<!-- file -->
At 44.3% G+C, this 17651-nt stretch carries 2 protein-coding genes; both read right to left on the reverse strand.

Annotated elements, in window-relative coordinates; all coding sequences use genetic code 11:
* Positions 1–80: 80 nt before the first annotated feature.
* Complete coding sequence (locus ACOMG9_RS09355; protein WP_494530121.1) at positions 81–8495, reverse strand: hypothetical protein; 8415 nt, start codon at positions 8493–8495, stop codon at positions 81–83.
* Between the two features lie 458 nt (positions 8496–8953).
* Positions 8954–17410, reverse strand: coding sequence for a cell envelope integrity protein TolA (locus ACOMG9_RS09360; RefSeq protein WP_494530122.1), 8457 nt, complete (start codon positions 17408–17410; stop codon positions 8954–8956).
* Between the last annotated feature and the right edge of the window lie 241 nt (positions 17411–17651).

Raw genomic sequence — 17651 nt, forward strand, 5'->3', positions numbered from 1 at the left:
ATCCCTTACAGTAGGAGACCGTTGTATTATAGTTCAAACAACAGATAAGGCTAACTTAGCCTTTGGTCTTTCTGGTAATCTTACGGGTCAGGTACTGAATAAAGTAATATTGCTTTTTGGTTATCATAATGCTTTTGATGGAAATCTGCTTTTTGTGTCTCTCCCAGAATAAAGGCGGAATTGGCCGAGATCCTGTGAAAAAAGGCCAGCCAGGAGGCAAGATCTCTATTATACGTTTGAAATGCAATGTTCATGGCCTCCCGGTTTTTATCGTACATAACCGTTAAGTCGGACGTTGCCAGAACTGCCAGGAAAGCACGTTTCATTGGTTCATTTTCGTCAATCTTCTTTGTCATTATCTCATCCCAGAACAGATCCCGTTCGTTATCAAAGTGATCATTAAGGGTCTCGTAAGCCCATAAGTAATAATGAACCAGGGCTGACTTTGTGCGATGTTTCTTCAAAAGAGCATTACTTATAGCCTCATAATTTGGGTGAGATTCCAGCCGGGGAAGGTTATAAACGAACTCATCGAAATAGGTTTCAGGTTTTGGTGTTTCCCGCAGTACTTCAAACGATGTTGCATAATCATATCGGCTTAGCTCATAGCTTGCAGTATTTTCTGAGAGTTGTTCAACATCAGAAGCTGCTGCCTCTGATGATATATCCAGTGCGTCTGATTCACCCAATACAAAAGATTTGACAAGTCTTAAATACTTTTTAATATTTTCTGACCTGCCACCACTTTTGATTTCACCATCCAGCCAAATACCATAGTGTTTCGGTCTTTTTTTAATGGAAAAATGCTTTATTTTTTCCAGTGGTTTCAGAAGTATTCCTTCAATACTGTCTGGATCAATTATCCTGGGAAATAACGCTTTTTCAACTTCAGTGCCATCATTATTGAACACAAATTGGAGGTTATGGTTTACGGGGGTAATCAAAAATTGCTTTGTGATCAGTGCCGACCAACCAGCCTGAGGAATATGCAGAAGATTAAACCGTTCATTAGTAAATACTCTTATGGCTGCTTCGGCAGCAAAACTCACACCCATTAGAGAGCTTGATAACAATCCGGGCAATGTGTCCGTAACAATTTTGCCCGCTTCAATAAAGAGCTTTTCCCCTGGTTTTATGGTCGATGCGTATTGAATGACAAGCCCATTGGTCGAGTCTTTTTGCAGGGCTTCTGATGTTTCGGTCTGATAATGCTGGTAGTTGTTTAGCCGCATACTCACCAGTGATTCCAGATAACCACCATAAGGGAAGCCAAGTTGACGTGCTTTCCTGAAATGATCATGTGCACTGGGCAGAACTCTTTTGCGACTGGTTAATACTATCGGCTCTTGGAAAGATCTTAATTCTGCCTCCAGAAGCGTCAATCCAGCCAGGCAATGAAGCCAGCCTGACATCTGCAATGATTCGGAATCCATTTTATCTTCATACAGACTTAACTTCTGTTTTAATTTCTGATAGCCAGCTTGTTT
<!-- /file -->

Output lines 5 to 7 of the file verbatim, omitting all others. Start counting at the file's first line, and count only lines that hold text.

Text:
* Between the two features lie 458 nt (positions 8496–8953).
* Positions 8954–17410, reverse strand: coding sequence for a cell envelope integrity protein TolA (locus ACOMG9_RS09360; RefSeq protein WP_494530122.1), 8457 nt, complete (start codon positions 17408–17410; stop codon positions 8954–8956).
* Between the last annotated feature and the right edge of the window lie 241 nt (positions 17411–17651).